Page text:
across from Maschio Angioino,
the gloomy fortress at the port, is the pier for ferries
and hydrofoils. It is named Molo [pier] Beverello
and includes the facility adjacent to it on the east, the
large passenger terminal built
in the 1930s (photo).
Molo Beverello and the adjacent facilities handle all of the day traffic to the Sorrentine peninsula, to the islands of Ischia and Capri, and even car and passenger traffic to Sicily and Sardinia. It also handles larger vessels on Mediterranean cruises.
Adjacent to Molo Beverello
on the west is another pier, Molo S. Vincenzo. It is little used, simply
because it is too small. The city has announced that it
going to dump 94 million euros into that part of the port.
(Who knows? —perhaps even directly
into the water, if some critics of the plan are to be
Molo S. Vincenzo, for some reasonn I think is what has stopped me from ever getting out onto the main breakwater of the port of Naples. It is very long and terminates in a lighthouse and a charming statue of San Gennaro, the patron saint of Naples. Every time I try to gain access to whatever secret little passageway will get me out on that breakwater, I run afoul of some "no entry" sign around Molo S. Vincenzo. Yet, whenever I sail out through the harbor on the way "to smite the sounding furrows and sail beyond the sunset and the baths of all the western stars", I see people sitting out there, fishing! They didn't row out there, either, because I can see their cars parked nearby. They drove out there on the street (of sorts) that runs the entire length of the breakwater on the sheltered side.
Back at Molo Beverello the
other day, they found an unexploded WW2 bomb at the bottom
of the harbor near the passenger terminal while they were
dredging. About five feet long and two in diameter, the
bomb was a reminder of the days when the entire port
section of the city and other strategic sites such as the
train station were the target of Allied air-raids against
the Germans, who were occupying Naples.
The newspaper article waxed nostalgic about the possibility of still finding some legible graffiti on the bomb casing, such as "Hey, Benito — This one's for you!" Alas, there was no such historic drivel; the bomb was removed by divers of the SDAI (Servizi difesa antimezzi insidiosi) —the bomb squad— and everything returned to normal.
There is legitimate concern,
however, about the next time. There is almost certain to
be a next time, too, since dredging in the harbor will
continue for the planned renovation of a large section of
the passenger piers. Also, construction of new buildings
along the entire port-side road, via Marina, often entails
digging way down into terrain perhaps undisturbed since
1943. The entire area was a target, and the chances of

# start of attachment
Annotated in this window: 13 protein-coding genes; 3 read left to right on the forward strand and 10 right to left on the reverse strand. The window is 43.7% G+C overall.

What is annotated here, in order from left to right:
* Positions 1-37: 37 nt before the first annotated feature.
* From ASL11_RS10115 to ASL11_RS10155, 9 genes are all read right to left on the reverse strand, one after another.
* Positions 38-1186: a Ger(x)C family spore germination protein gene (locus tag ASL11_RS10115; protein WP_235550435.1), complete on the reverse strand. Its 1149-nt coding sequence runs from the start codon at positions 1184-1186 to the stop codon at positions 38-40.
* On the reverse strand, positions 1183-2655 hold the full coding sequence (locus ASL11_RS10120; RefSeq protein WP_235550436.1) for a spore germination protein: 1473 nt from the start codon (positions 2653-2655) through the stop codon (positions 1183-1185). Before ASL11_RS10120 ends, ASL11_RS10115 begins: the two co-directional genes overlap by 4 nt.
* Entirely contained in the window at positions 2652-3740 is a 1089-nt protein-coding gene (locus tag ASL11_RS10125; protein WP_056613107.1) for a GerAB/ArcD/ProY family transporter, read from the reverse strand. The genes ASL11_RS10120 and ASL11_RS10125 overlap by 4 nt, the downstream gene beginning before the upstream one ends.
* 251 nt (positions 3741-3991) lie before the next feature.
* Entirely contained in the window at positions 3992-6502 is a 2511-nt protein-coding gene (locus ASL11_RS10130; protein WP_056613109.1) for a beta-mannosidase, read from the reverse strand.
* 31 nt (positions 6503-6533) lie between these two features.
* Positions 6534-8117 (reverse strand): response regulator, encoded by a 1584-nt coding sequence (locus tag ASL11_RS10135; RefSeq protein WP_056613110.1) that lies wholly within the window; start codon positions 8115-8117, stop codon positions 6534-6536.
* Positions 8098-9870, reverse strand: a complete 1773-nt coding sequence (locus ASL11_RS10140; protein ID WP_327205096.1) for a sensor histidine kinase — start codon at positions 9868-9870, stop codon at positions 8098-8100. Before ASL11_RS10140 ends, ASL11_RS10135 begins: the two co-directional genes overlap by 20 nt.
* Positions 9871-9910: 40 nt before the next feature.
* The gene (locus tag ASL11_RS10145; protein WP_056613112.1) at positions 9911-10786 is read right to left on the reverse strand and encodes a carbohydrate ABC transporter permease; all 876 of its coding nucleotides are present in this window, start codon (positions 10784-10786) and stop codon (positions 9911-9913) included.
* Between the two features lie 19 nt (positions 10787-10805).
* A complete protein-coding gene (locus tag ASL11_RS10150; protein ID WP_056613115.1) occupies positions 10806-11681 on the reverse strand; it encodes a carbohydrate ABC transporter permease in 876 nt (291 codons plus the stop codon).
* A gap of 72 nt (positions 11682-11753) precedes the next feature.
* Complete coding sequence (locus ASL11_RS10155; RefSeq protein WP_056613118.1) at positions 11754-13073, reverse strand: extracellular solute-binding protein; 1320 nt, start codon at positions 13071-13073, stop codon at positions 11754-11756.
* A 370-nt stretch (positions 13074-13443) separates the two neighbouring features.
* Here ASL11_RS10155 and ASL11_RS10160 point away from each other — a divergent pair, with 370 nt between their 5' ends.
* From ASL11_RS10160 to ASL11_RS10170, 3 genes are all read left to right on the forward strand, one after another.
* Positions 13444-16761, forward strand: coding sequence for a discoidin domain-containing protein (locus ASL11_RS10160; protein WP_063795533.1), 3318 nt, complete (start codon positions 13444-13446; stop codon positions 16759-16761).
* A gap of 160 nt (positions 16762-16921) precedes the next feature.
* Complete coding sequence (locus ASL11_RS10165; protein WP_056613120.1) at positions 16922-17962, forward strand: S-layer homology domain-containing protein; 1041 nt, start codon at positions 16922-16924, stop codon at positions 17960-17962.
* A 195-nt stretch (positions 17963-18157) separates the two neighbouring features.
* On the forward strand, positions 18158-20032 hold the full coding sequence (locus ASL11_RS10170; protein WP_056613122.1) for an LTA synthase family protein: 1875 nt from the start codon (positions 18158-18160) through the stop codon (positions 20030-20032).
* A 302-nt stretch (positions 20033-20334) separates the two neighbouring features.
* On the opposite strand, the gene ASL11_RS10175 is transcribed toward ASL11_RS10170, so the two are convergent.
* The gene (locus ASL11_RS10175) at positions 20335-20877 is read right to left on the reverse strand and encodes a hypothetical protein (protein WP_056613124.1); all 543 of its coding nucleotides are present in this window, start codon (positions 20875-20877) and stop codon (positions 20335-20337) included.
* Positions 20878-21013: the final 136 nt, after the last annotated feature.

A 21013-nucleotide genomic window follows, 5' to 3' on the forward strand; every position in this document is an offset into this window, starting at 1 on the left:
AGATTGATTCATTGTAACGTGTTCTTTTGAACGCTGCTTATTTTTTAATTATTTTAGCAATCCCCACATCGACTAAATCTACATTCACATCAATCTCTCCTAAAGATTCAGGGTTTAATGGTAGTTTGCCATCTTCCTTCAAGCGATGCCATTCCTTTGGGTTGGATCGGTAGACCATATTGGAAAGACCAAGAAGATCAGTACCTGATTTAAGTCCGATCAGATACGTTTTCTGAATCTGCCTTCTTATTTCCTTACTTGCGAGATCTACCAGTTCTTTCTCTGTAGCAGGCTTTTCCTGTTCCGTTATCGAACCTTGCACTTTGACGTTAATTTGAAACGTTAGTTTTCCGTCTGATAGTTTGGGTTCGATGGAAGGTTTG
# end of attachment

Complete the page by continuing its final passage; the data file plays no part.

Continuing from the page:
coming across even more live ordnance are high.
The port of Naples extends to the east for another mile or so. Once past the main passenger terminal adjacent to Molo Beverello, the facilities are almost totally given over to container ships and other freighters. Like any other area that has undergone a century of rebuilding, decay, bombardment, more decay and more rebuilding, the entire area along the main road that runs the length of the port is an unbelievable hodgepodge of architecture.
great boom of construction called the risanamento
at the turn of the twentieth century tore down the ancient
port facilities in order to build the main road that leads
east out of the city. That construction eliminated all but
the most obvious signs that there was ever an olden Naples
in that area; for example, city builders of 1900 left
standing a few remnants of the old Carmine Castle across from
construction during the 1930s
is responsible for a number of large buildings in the
port, including the main passenger terminal. The port,
especially the eastern end, was then heavily bombed in WW
II. Newer office buildings put up
over the last 20 years along the long portside road
have now repaired much of that damage, if adding to the
eye-jolt of large glass and steel buildings right next to
what is left of the church of Santa
Maria di Portosalvo, built in 1554. The tiny church
was once the spiritual home to many Neapolitan sailors.
Outside the church is a stone cross, a monument to the
retaking of the Kingdom of Naples by the Bourbons in 1799,
which episode ended the short-lived
Near the church, but across the main road
and within the port itself, at water's edge, is the only
other obvious bit of earlier Naples. It is the old
quarantine station (photo), the Immacolatella,
finished in the 1740s. It was built to the plans of D.A. Vaccaro, the prominent
painter, sculptor, and architect whose works are scattered
throughout Naples, including the beautiful majolica-tile courtyard of
the Church of Santa Chiara. The Immacolatella is
so-called from the sculpture of the Immaculate Virgin
above the facade.